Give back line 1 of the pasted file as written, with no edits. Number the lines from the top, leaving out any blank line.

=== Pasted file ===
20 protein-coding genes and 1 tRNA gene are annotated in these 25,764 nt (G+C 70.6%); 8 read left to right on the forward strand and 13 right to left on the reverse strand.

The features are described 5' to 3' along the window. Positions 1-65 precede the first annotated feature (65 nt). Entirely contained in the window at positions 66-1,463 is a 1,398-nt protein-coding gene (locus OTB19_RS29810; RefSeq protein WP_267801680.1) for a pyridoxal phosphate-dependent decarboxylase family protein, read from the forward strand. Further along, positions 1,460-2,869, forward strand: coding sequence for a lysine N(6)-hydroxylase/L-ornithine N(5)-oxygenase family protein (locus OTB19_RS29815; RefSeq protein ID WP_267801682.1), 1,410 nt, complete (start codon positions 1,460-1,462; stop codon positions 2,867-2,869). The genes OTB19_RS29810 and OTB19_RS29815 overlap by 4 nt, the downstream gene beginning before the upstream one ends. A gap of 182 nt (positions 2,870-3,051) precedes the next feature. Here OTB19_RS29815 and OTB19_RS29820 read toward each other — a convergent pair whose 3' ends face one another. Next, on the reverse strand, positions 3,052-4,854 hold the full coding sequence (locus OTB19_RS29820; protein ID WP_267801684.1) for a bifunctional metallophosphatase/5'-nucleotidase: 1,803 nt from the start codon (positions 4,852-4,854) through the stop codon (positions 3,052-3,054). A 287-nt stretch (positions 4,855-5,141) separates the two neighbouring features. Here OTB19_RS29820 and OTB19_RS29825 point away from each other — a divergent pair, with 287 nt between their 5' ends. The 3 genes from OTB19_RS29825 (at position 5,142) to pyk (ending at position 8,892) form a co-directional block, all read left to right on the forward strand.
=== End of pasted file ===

20 protein-coding genes and 1 tRNA gene are annotated in these 25,764 nt (G+C 70.6%); 8 read left to right on the forward strand and 13 right to left on the reverse strand.